Information and communication technology (ICT) has been the subject of a game of cat and mouse over the past few decades in Cuba. Cubans have taken extraordinary measures to participate in the global ICT revolution. Many Cubans have smart phones and pay for informal Internet in order to maintain contact with loved ones abroad and share their lives with the rest of the connected world. According to Ted Henken of Baruch College, Cubans have innovated incredible work-a-rounds to the laws governing ICT. Their tech solutions mimic global applications but maintain a uniquely Cuban flavor. Though some of these “innovations” are neither legal nor illegal, many are tolerated by the Cuban government and mass-produced. In this section, we will explore some of these innovations, applaud their creators for their entrepreneurship and expose those that have posed as Cuban innovation and potentially reversed the trend toward loosening restrictions by the Cuban government.

Speak-to-Tweet Platforms
Twitter is available to some of the Cuban populations, but those who cannot access Twitter directly have begun using "speak-to-tweet" systems, which allows Cubans to anonymously call a U.S. number and dictate a message that will be turned into a tweet and, subsequently, posted to the greater "Twittersphere" as well as other social media outlets. According to Freedom House, a not-for-profit organization that champions democracy via freedom of expression, this system is prohibitively expensive, about $1.20 per tweet, and only accessible if Cubans have access to mobile phones. These platforms are used by bloggers and activists that hope to reach a wider audience in their advocacy work and increasingly more common citizens.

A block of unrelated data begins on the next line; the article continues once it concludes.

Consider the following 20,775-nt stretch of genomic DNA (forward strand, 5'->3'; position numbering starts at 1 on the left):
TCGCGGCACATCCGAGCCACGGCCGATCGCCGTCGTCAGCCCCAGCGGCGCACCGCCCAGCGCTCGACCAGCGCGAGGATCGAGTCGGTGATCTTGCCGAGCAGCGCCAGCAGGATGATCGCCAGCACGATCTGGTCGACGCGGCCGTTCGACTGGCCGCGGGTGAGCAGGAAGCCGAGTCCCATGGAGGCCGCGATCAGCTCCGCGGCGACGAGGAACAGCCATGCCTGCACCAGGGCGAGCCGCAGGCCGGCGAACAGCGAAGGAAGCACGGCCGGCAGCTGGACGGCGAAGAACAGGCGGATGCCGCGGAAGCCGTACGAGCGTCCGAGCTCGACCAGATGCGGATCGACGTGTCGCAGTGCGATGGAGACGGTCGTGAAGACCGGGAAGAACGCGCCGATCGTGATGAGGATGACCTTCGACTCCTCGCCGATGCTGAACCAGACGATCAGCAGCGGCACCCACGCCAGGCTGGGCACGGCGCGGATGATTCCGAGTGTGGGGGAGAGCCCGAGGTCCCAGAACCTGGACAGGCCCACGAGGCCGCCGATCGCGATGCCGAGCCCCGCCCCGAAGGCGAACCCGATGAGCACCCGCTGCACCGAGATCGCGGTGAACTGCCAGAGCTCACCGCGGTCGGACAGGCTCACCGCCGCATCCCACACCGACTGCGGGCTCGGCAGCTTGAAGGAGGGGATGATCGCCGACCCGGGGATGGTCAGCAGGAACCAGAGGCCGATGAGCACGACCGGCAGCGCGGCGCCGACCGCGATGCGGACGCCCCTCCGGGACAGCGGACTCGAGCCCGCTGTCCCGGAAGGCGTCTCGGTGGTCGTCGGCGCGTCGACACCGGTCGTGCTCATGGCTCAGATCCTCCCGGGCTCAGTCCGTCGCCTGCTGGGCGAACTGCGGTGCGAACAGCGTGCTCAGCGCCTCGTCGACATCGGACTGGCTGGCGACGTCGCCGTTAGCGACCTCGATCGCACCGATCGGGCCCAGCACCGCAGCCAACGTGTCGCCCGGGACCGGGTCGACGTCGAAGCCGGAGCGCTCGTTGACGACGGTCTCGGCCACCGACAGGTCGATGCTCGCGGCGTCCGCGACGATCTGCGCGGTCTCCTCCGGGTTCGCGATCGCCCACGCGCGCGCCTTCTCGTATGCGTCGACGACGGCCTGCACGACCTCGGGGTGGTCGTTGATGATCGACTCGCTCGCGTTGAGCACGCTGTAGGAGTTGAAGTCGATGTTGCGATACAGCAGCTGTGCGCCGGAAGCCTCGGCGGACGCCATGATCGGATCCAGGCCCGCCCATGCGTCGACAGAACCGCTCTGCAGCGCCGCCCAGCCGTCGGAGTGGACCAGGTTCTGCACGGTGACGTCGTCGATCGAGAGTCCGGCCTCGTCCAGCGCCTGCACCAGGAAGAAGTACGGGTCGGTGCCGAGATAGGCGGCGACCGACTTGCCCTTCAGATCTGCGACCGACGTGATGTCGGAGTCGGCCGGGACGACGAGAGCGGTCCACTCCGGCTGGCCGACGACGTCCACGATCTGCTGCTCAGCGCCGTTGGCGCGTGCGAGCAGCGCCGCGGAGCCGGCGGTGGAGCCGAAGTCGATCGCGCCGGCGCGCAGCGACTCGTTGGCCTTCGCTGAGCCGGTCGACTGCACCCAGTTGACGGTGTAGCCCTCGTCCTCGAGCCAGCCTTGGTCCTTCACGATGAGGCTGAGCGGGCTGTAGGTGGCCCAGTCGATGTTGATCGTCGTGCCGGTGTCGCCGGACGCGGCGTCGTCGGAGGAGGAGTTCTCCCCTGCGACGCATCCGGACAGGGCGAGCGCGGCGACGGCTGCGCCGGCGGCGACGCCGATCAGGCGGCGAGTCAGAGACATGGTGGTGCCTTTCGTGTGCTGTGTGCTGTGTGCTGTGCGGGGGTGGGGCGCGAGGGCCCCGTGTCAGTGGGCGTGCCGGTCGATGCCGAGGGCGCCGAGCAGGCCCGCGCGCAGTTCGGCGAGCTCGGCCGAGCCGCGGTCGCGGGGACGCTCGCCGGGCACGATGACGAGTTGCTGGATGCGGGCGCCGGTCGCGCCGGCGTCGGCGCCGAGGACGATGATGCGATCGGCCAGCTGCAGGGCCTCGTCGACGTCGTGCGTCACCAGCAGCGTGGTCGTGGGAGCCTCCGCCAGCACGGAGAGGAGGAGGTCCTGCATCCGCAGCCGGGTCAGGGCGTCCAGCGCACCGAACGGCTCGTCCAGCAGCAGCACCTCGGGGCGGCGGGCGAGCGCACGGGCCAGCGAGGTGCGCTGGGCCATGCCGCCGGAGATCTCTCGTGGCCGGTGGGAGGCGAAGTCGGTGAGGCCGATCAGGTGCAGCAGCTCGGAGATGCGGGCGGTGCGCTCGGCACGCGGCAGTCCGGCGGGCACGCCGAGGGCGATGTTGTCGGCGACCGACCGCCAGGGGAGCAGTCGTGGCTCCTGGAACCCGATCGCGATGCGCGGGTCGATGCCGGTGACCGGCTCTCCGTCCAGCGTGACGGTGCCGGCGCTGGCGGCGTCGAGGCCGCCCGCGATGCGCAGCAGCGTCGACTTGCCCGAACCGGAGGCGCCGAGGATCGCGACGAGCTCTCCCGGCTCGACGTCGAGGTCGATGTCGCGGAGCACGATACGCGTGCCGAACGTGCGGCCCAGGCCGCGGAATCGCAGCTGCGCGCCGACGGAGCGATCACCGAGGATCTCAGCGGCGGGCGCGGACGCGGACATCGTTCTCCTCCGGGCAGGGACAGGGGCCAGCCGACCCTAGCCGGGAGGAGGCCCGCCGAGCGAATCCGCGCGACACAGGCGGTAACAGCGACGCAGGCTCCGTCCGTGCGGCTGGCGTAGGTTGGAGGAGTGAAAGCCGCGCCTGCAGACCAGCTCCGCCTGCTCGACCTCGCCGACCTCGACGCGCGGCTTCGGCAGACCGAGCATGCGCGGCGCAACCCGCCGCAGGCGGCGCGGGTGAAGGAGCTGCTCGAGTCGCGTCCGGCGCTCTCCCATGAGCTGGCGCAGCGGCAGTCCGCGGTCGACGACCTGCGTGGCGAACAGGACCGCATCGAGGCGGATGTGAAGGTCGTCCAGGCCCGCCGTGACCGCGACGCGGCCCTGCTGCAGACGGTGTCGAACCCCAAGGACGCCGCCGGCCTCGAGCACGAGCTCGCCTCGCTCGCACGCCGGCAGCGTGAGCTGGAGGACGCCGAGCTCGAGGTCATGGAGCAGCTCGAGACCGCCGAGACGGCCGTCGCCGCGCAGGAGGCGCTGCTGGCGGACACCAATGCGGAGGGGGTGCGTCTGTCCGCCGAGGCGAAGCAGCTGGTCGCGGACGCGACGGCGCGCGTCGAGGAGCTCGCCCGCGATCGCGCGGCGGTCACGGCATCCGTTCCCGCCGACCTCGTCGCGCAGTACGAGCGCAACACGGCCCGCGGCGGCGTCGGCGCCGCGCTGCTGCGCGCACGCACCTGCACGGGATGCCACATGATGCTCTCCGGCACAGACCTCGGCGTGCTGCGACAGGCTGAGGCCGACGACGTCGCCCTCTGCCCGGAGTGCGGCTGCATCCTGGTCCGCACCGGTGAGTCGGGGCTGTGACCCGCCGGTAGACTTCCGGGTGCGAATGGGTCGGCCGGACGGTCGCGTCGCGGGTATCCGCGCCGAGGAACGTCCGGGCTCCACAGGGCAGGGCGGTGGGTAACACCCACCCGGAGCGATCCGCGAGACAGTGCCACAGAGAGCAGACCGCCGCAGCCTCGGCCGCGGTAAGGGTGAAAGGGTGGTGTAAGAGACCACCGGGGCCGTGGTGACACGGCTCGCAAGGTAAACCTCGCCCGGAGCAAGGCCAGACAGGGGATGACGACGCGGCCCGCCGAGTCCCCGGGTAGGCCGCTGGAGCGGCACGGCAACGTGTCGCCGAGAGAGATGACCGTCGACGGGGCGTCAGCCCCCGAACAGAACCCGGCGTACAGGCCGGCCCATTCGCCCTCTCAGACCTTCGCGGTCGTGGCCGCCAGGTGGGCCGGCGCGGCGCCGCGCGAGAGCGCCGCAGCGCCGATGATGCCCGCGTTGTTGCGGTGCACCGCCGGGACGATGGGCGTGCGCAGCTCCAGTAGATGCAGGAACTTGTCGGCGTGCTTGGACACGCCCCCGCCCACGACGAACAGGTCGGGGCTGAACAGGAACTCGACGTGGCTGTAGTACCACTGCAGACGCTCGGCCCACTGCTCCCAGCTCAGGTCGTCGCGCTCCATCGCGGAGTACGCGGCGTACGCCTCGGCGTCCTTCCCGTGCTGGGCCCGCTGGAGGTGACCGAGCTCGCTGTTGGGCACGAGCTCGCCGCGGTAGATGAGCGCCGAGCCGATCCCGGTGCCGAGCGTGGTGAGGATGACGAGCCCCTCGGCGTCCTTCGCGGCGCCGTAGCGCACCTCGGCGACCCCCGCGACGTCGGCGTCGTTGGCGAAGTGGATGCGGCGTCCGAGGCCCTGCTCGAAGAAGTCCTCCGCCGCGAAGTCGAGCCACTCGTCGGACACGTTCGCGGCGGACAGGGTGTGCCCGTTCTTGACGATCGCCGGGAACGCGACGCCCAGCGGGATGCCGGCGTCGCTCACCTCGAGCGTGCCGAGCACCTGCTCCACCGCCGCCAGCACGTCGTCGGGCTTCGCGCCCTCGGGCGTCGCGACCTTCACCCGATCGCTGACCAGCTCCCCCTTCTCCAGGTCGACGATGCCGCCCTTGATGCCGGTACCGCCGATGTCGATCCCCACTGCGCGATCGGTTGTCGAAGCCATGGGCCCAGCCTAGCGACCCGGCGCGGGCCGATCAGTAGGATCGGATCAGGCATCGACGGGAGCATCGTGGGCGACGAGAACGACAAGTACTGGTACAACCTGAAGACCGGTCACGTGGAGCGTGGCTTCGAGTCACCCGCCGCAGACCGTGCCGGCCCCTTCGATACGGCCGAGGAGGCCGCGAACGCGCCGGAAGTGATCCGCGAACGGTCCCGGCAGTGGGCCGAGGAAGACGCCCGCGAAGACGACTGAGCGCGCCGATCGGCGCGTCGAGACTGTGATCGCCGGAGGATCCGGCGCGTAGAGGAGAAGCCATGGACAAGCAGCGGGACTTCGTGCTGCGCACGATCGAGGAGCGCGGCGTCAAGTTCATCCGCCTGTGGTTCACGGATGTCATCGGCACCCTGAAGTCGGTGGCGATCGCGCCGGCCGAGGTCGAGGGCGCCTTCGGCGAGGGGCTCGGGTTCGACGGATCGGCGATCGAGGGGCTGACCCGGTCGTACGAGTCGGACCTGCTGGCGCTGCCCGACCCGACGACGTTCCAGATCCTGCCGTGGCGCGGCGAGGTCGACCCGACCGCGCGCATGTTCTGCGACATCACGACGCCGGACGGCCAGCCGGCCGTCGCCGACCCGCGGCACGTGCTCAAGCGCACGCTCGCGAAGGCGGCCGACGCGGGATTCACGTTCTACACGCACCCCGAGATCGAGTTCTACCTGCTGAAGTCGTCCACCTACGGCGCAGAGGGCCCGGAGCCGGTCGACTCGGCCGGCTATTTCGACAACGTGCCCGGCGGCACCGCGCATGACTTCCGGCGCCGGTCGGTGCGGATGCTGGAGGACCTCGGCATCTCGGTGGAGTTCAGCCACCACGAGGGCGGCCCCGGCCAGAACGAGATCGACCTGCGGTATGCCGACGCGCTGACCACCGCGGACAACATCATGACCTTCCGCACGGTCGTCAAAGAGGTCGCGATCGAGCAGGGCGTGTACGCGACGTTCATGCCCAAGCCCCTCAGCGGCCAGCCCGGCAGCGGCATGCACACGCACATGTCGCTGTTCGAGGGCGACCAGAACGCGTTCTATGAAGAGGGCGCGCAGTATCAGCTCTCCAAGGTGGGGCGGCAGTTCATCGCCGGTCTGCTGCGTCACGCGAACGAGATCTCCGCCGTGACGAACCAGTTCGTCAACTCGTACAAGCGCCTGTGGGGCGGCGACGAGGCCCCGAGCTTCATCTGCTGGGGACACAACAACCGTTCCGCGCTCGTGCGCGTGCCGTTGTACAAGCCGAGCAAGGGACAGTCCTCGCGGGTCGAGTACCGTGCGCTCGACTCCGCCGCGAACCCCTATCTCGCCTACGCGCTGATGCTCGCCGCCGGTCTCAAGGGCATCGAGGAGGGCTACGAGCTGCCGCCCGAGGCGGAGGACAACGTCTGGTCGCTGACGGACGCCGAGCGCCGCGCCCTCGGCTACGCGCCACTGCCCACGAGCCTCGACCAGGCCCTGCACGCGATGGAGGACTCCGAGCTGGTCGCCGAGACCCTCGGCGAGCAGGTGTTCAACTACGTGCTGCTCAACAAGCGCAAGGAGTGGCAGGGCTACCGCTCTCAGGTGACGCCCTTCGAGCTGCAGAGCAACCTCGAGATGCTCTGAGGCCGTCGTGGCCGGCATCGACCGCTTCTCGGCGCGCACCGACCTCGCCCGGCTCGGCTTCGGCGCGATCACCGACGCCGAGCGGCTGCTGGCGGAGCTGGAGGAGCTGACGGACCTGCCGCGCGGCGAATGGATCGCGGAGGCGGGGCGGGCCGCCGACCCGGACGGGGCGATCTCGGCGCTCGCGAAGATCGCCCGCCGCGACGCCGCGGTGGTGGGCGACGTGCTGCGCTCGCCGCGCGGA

In recent years, the government, in response to what was deemed as illegal expression, has tracked phone numbers using these systems, shut down the platforms and punished participants. One of the most common examples associated with such government repression, "Háblalo Sin Miedo" (Speak without Fear), allowed Cubans to call a phone number in the U.S. to report government repression and human rights abuses. The platform converted voice recordings to typed messages that were shared on Twitter and YouTube, therefore functioning as an unsanctioned accountability mechanism.

ZunZuneo was a Twitter-like social media campaign created by USAID to facilitate greater conversation among Cubans. ZunZuneo, a slang term that refers to the sound of a hummingbird, was intended to create a large social network that would send out text messages en masse to enable Cubans to communicate among themselves free of charge beyond state-sanctioned platforms, according to Jack Gillum of the Asssociated Press, where this story was first unearthed. According to leaked, classified communication between team members at USAID, the goal was to leverage the massive network ZunZuneo reached to “renegotiate the balance of power between state and society”. Before this secret counter-revolutionary project was exposed in 2014, the project had exhausted its funding in 2012, forcing messaging frequency to peter out. However, at its peak, ZunZuneo was said to have more that 40,000 Cuban subscribers.